reading. But she continued to read perseveringly and untiringly,

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So behold me now in the only town in Iceland, { 27} the seat of the so-called cultivated classes, whose customs and mode of life I will now lay before my honoured readers.

reading. But she continued to read perseveringly and untiringly,

Nothing was more disagreeable to me than a certain air of dignity assumed by the ladies here; an air which, except when it is natural, or has become so from long habit, is apt to degenerate into stiffness and incivility. On meeting an acquaintance, the ladies of Reikjavik would bend their heads with so stately and yet so careless an air as we should scarcely assume towards the humblest stranger. At the conclusion of a visit, the lady of the house only accompanies the guest as far as the chamber-door. If the husband be present, this civility is carried a little further; but when this does not happen to be the case, a stranger who does not know exactly through which door he can make his exit, may chance to feel not a little embarrassed. Excepting in the house of the "Stiftsamtmann" (the principal official on the island), one does not find a footman who can shew the way. In Hamburgh I had already noticed the beginnings of this dignified coldness; it increased as I journeyed further north, and at length reached its climax in Iceland.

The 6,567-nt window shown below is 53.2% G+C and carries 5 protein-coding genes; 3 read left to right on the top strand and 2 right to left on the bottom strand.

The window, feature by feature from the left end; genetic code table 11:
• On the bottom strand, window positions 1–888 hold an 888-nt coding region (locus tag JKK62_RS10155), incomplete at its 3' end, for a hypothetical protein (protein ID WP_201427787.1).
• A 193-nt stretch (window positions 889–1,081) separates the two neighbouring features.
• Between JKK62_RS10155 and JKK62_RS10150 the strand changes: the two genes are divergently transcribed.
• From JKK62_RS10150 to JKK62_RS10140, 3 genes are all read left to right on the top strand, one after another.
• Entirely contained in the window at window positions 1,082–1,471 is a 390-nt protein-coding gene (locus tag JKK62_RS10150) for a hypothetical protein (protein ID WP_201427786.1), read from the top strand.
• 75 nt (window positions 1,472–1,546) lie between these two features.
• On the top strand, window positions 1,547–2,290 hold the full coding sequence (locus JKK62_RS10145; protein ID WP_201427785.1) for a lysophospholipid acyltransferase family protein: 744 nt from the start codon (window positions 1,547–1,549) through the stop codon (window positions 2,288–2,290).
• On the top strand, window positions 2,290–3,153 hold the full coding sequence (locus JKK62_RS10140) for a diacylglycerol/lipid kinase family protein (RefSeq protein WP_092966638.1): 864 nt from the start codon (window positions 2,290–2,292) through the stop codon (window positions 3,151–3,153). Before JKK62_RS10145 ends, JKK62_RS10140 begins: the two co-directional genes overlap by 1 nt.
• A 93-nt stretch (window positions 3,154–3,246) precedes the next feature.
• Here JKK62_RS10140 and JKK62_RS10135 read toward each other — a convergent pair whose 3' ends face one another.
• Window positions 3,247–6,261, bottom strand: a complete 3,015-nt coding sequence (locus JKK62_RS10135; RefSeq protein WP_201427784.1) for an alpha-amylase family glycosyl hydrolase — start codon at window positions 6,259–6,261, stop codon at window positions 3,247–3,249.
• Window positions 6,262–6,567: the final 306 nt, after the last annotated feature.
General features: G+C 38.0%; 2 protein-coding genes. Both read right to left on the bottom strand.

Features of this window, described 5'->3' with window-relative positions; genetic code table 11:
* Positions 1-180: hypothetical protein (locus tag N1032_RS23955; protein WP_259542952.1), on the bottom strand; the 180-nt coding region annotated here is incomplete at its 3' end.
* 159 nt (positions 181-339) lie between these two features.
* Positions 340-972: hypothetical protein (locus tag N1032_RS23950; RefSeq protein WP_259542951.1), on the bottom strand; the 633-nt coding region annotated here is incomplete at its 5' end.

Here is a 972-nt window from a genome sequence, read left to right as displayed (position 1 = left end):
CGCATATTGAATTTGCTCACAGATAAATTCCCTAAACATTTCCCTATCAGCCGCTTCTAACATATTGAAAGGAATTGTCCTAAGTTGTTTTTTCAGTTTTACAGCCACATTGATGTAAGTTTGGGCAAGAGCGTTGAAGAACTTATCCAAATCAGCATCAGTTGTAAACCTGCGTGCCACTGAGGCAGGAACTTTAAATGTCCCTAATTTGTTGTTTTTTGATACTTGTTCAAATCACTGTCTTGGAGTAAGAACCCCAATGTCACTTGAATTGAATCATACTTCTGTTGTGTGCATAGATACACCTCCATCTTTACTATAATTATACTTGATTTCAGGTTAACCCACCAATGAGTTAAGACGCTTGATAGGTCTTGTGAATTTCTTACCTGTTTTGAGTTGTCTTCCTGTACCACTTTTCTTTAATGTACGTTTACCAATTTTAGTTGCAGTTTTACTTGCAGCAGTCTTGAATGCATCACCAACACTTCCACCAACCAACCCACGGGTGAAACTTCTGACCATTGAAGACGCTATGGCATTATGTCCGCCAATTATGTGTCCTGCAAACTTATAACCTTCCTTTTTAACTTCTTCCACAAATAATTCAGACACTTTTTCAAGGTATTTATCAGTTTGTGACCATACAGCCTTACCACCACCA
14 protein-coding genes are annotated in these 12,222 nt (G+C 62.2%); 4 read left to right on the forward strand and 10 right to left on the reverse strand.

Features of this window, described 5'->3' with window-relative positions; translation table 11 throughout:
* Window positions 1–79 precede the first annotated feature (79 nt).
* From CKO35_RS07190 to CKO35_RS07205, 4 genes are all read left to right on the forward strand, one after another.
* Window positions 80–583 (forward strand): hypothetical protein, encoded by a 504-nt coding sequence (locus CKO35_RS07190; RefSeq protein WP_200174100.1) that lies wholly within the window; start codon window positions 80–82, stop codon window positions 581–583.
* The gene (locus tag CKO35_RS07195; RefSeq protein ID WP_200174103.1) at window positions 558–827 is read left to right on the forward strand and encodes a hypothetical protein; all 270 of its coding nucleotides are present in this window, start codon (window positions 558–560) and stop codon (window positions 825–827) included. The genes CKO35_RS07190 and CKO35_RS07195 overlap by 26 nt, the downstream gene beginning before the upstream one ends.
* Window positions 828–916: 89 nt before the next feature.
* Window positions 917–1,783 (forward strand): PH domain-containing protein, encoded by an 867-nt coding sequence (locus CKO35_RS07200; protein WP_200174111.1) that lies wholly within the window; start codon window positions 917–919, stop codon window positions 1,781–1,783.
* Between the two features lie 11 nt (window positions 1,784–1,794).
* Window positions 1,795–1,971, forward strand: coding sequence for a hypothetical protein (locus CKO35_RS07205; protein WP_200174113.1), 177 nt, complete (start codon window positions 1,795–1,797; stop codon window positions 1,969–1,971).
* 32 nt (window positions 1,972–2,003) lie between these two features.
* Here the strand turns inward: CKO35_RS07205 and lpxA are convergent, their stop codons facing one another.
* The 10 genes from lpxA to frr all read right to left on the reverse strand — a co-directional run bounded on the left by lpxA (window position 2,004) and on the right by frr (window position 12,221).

reading. But she continued to read perseveringly and untiringly,

Good letters of recommendation often fail to render the northern grandees polite towards strangers. As an instance of this fact, I relate the following trait:

reading. But she continued to read perseveringly and untiringly,

Among other kind letters of recommendation, I had received one addressed to Herr von H-, the "Stiftsamtmann" of Iceland. On my arrival at Copenhagen, I heard that Herr von H- happened to be there. I therefore betook myself to his residence, and was shewn into a room where I found two young ladies and three children. I delivered my letter, and remained quietly standing for some time. Finding at length that no one invited me to be seated, I sat down unasked on the nearest chair, never supposing for an instant that the lady of the house could be present, and neglect the commonest forms of politeness which should be observed towards every stranger. After I had waited for some time, Herr von H- graciously made his appearance, and expressed his regret that he should have very little time to spare for me, as he intended setting sail for Iceland with his family in a short time, and in the interim had a number of weighty affairs to settle at Copenhagen; in conclusion, he gave me the friendly advice to abandon my intention of visiting Iceland, as the fatigues of travelling in that country were very great; finding, however, that I persevered in my intention, he promised, in case I set sail for Reikjavik earlier than himself, to give me a letter of recommendation. All this was concluded in great haste, and we stood during the interview. I took my leave, and at first determined not to call again for the letter. On reflection, however, I changed my mind, ascribed my unfriendly reception to important and perhaps disagreeable business, and called again two days afterwards. Then the letter was handed to me by a servant; the high people, whom I could hear conversing in the adjoining apartment, probably considered it too much trouble to deliver it to me personally.